The U.S. government, understandably, doesn't want its drone technology to fall out of the sky and into other peoples' laps. But being able to hijack a drone and control it? That's even worse. And a team of researchers has done it for 1,000 bucks.
The University of Texas at Austin team successfully nabbed the drone on a dare from the Department of Homeland Security. They managed to do it through spoofing, a technique where a signal from hackers pretends to be the same as one sent to the drone's GPS.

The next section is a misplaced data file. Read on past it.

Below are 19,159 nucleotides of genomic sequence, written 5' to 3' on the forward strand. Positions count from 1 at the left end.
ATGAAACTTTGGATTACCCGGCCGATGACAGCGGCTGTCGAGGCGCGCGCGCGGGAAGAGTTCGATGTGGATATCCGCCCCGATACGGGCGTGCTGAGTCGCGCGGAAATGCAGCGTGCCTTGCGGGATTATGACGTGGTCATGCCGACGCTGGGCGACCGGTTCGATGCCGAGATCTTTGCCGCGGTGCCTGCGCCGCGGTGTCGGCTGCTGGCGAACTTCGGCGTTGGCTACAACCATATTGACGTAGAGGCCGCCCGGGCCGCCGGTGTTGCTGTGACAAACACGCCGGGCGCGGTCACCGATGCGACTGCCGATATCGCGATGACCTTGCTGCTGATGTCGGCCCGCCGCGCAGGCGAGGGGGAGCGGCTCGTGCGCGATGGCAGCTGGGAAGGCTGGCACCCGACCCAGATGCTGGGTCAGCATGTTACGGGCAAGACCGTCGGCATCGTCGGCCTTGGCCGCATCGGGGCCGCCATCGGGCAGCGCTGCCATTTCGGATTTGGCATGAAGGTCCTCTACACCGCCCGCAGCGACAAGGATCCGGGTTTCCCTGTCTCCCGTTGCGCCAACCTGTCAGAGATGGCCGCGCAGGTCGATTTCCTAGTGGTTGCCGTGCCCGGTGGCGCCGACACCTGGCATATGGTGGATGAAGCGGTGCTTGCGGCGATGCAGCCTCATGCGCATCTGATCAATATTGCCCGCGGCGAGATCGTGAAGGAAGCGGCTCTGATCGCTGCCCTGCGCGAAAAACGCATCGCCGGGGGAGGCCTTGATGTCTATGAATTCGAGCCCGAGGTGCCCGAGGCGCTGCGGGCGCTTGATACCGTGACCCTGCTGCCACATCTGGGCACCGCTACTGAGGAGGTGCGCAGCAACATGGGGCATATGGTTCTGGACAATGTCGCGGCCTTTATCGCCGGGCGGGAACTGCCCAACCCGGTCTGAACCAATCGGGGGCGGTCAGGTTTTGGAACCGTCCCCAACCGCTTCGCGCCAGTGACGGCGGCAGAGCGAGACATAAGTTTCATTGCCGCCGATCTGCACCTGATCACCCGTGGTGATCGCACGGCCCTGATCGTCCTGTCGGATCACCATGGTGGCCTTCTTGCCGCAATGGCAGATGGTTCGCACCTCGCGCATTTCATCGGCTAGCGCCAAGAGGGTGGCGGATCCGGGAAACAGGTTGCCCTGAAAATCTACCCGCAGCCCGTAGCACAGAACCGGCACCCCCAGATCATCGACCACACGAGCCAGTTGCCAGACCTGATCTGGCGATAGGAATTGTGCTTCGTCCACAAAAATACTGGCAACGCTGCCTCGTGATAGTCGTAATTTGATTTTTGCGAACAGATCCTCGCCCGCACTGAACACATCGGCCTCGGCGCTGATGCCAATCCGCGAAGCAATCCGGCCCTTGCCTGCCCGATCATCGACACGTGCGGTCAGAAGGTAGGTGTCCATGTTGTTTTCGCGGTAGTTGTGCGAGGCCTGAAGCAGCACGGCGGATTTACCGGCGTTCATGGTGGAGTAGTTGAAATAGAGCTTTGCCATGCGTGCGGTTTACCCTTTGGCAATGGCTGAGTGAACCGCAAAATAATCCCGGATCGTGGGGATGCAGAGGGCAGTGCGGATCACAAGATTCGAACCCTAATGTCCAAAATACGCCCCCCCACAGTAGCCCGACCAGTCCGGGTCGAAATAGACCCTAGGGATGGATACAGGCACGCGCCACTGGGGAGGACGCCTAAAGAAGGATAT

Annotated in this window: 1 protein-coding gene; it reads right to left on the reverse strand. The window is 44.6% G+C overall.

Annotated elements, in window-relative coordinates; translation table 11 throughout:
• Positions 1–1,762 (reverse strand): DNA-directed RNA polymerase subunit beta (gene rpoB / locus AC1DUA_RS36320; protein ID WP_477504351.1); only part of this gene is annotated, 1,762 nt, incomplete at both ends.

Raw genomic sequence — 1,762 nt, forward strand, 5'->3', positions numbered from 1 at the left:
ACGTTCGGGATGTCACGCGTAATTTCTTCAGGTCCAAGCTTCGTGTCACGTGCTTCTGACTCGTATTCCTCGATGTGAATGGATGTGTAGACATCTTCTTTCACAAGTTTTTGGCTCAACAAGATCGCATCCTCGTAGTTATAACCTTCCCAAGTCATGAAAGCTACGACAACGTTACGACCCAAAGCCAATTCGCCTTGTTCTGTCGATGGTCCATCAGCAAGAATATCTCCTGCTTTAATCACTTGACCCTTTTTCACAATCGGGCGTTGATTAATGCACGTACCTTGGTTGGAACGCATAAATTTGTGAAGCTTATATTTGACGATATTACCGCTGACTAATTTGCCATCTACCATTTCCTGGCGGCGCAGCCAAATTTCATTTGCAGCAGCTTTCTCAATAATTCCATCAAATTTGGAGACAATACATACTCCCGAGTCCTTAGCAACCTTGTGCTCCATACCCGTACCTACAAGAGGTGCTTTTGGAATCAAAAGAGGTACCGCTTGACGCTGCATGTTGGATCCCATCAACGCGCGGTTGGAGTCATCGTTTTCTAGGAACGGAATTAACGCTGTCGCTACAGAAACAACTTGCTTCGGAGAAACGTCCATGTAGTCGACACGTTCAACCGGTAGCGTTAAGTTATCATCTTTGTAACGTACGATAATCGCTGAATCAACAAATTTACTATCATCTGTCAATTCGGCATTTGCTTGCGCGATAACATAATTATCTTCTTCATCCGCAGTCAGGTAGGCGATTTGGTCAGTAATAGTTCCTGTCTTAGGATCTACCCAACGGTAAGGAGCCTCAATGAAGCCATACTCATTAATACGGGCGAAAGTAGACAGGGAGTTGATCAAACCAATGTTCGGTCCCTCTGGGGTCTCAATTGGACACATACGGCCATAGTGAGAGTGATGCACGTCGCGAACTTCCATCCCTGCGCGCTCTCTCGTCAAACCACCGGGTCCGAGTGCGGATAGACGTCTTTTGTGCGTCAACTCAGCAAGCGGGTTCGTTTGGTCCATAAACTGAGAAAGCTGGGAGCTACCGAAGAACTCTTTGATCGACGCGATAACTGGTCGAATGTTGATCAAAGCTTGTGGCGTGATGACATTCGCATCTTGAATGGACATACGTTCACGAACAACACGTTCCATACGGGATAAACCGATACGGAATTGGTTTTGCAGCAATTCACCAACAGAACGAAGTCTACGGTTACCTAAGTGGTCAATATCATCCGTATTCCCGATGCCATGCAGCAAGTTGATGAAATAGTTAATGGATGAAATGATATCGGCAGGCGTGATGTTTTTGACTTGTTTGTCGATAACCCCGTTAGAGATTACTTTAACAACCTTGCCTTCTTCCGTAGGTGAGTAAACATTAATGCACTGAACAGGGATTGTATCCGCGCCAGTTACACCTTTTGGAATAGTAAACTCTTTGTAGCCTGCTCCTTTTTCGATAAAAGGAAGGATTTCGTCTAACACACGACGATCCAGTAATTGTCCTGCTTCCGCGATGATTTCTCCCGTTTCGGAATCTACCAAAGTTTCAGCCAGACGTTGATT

We've seen spoofing before; it was reportedly used to bring down the drone that crashed in Iran last year. As the researchers point out, we'll be seeing (or maybe not seeing) more and more drones in the skies as the technology becomes more widely used, so making this technique ineffective will be high on Homeland Security's priority list.